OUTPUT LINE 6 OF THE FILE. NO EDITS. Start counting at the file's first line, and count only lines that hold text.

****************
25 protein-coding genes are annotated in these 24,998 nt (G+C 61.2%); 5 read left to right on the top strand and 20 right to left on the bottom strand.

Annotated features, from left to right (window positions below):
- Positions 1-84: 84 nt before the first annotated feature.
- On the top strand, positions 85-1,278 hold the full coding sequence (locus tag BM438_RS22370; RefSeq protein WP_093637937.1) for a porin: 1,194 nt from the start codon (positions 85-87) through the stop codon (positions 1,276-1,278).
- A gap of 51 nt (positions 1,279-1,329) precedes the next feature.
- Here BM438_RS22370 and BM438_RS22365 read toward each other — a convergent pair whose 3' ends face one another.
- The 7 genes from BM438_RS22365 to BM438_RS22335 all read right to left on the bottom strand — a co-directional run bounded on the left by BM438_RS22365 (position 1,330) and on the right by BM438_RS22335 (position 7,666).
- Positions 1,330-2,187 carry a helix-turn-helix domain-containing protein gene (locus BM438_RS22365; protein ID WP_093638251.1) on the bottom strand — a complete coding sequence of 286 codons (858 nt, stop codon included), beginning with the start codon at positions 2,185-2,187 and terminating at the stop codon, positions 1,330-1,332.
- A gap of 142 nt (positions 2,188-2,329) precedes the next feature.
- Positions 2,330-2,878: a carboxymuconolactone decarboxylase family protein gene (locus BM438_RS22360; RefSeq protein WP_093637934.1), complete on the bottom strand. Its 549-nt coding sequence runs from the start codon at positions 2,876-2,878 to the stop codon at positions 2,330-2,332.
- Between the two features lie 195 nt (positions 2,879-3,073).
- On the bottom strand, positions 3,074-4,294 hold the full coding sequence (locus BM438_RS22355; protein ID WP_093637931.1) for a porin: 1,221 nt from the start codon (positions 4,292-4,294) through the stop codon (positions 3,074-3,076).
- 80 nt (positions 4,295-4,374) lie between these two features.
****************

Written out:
- Here BM438_RS22370 and BM438_RS22365 read toward each other — a convergent pair whose 3' ends face one another.